Danielle is a farmer, outdoors person and food justice advocate who has a penchant for living where people vacation. She grew up hiking and skiing in Big Bear Lake, a small mountain town in Southern California. Danielle studied journalism, anthropology, and Spanish for her undergraduate degrees at California State University, Long Beach during which she spent summers learning and writing in Central and South America. After a brief stint at a Southern California Newspaper, she learned that her love for writing did not meet its ends in journalism alone, and she felt called to pursue self-education in agriculture and food systems. While living in Ecuador and working on a few community-based farming projects she realized her passion for foodsheds and using food as a medium through which to connect with people.
Danielle always engaged with food through gardening and urban farming until she found herself teaching horticulture and ecology at 15 different school gardens while working for nonprofit Green Our Planet in Las Vegas, NV. There, she developed an unexpected appreciation for the desert landscape and realized the power of place-based food system development through gardening and nutrition. Her experience with cultivating food security through public schools across the desert city drove her to pursue a Master’s degree in Sustainable Food Systems at Prescott College.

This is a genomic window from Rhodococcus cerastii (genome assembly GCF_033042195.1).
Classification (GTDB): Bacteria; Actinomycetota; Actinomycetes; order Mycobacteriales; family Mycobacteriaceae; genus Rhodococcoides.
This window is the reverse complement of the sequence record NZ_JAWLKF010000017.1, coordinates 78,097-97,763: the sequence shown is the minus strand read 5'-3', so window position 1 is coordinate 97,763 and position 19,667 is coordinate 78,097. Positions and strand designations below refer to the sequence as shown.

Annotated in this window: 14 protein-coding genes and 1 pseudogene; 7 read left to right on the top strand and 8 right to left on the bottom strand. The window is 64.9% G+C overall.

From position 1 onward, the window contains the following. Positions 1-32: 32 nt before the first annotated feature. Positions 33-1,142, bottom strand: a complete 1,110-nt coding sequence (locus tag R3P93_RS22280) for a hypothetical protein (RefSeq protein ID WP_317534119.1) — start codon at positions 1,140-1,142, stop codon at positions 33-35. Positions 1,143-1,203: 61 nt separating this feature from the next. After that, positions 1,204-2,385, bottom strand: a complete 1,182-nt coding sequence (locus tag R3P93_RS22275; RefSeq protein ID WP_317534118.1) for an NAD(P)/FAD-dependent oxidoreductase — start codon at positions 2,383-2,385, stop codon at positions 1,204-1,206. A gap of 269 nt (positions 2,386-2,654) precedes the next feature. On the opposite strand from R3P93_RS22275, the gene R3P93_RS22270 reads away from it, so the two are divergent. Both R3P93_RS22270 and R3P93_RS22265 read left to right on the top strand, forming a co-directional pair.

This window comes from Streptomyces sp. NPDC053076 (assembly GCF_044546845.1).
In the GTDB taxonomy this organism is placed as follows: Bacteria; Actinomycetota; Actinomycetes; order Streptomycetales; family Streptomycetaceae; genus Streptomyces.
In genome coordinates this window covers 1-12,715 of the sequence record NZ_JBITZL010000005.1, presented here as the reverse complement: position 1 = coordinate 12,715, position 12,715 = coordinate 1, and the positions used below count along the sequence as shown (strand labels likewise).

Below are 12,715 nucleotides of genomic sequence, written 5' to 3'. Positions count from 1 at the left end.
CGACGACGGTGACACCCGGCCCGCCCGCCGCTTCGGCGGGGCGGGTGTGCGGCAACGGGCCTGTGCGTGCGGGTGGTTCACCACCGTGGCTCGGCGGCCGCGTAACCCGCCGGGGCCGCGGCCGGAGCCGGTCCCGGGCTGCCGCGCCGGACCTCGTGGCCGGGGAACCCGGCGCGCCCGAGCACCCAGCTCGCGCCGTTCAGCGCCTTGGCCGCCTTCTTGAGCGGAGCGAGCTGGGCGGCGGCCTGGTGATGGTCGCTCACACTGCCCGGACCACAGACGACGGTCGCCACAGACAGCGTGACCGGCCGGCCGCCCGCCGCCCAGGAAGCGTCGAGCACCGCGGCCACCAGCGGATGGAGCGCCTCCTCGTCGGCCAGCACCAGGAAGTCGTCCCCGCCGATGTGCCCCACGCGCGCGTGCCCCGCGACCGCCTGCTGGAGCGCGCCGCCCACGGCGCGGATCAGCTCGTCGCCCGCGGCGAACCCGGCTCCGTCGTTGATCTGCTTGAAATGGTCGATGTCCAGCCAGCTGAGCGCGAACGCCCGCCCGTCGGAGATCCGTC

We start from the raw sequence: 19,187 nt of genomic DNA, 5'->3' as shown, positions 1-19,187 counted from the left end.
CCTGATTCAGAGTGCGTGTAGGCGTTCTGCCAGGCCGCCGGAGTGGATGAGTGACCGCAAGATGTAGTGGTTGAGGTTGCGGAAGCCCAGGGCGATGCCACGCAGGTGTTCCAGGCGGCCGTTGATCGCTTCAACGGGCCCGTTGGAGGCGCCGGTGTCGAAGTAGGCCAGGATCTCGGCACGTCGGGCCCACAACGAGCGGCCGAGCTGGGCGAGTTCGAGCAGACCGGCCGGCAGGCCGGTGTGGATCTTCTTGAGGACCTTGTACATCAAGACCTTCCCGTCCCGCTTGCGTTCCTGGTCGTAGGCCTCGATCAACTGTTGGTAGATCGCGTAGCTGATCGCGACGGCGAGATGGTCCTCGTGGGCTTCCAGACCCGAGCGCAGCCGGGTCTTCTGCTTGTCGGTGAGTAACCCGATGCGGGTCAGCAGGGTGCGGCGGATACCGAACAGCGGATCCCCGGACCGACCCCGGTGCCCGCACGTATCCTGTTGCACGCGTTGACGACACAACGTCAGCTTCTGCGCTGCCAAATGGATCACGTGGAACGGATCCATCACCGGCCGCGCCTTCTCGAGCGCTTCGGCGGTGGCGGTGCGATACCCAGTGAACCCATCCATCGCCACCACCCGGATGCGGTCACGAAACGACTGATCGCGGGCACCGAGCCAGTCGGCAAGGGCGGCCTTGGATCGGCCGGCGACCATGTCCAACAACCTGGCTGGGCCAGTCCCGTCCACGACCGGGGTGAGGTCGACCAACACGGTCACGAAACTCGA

Throughout her graduate education she focused on rural economic development, agroecology and food system development through non-market mechanisms. More recently she has delved into using Geographic Information Systems to tell spatial stories about food access and agriculture. Danielle unexpectedly landed on the Olympic Peninsula mid-pandemic when looking for fulfilling work. While working two seasons as the crew manager at River Run Farm and operating a small sauerkraut company, she focused on learning the land and getting involved with local food system development and food access. Danielle is driven by her passion for bioregionalism, small farm sustainability and improving access to high quality food, and she couldn’t be happier to be working with the Extension and SNAP-Ed!